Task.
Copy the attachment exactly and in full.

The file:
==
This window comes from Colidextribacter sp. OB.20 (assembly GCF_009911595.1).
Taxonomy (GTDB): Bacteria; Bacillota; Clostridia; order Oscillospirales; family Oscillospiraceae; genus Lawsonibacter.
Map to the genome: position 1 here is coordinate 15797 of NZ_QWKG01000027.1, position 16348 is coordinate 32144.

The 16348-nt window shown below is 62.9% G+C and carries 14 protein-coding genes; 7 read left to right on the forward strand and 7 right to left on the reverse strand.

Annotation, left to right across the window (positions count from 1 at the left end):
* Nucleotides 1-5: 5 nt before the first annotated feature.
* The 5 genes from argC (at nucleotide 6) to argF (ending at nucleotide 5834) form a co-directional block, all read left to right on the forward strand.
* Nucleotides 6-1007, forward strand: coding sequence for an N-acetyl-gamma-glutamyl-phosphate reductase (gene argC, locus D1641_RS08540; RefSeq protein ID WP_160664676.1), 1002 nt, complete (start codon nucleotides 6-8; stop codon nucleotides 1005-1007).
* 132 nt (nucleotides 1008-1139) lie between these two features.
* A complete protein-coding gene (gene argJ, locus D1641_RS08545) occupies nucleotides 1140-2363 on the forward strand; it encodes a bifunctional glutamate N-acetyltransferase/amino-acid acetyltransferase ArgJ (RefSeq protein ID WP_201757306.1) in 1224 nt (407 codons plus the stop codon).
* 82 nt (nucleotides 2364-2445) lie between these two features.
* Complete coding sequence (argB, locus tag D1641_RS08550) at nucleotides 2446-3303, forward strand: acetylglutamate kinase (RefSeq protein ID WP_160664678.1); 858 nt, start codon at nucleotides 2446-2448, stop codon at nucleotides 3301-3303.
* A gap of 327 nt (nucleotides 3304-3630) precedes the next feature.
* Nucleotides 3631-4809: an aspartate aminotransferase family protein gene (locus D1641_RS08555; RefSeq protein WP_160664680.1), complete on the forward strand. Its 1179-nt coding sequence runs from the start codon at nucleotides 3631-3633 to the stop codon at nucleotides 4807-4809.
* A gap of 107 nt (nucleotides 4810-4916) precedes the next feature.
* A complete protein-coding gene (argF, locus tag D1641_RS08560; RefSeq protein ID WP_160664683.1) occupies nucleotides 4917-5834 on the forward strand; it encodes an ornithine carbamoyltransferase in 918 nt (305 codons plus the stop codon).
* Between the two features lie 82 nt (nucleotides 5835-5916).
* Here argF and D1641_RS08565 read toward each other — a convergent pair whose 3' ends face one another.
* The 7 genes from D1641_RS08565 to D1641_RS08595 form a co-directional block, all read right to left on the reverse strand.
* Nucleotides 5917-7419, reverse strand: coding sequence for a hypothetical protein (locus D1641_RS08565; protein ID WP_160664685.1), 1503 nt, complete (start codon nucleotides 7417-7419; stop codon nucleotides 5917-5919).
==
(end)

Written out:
This window comes from Colidextribacter sp. OB.20 (assembly GCF_009911595.1).
Taxonomy (GTDB): Bacteria; Bacillota; Clostridia; order Oscillospirales; family Oscillospiraceae; genus Lawsonibacter.
Map to the genome: position 1 here is coordinate 15797 of NZ_QWKG01000027.1, position 16348 is coordinate 32144.

The 16348-nt window shown below is 62.9% G+C and carries 14 protein-coding genes; 7 read left to right on the forward strand and 7 right to left on the reverse strand.

Annotation, left to right across the window (positions count from 1 at the left end):
* Nucleotides 1-5: 5 nt before the first annotated feature.
* The 5 genes from argC (at nucleotide 6) to argF (ending at nucleotide 5834) form a co-directional block, all read left to right on the forward strand.
* Nucleotides 6-1007, forward strand: coding sequence for an N-acetyl-gamma-glutamyl-phosphate reductase (gene argC, locus D1641_RS08540; RefSeq protein ID WP_160664676.1), 1002 nt, complete (start codon nucleotides 6-8; stop codon nucleotides 1005-1007).
* 132 nt (nucleotides 1008-1139) lie between these two features.
* A complete protein-coding gene (gene argJ, locus D1641_RS08545) occupies nucleotides 1140-2363 on the forward strand; it encodes a bifunctional glutamate N-acetyltransferase/amino-acid acetyltransferase ArgJ (RefSeq protein ID WP_201757306.1) in 1224 nt (407 codons plus the stop codon).
* 82 nt (nucleotides 2364-2445) lie between these two features.
* Complete coding sequence (argB, locus tag D1641_RS08550) at nucleotides 2446-3303, forward strand: acetylglutamate kinase (RefSeq protein ID WP_160664678.1); 858 nt, start codon at nucleotides 2446-2448, stop codon at nucleotides 3301-3303.
* A gap of 327 nt (nucleotides 3304-3630) precedes the next feature.
* Nucleotides 3631-4809: an aspartate aminotransferase family protein gene (locus D1641_RS08555; RefSeq protein WP_160664680.1), complete on the forward strand. Its 1179-nt coding sequence runs from the start codon at nucleotides 3631-3633 to the stop codon at nucleotides 4807-4809.
* A gap of 107 nt (nucleotides 4810-4916) precedes the next feature.
* A complete protein-coding gene (argF, locus tag D1641_RS08560; RefSeq protein ID WP_160664683.1) occupies nucleotides 4917-5834 on the forward strand; it encodes an ornithine carbamoyltransferase in 918 nt (305 codons plus the stop codon).
* Between the two features lie 82 nt (nucleotides 5835-5916).
* Here argF and D1641_RS08565 read toward each other — a convergent pair whose 3' ends face one another.
* The 7 genes from D1641_RS08565 to D1641_RS08595 form a co-directional block, all read right to left on the reverse strand.
* Nucleotides 5917-7419, reverse strand: coding sequence for a hypothetical protein (locus D1641_RS08565; protein ID WP_160664685.1), 1503 nt, complete (start codon nucleotides 7417-7419; stop codon nucleotides 5917-5919).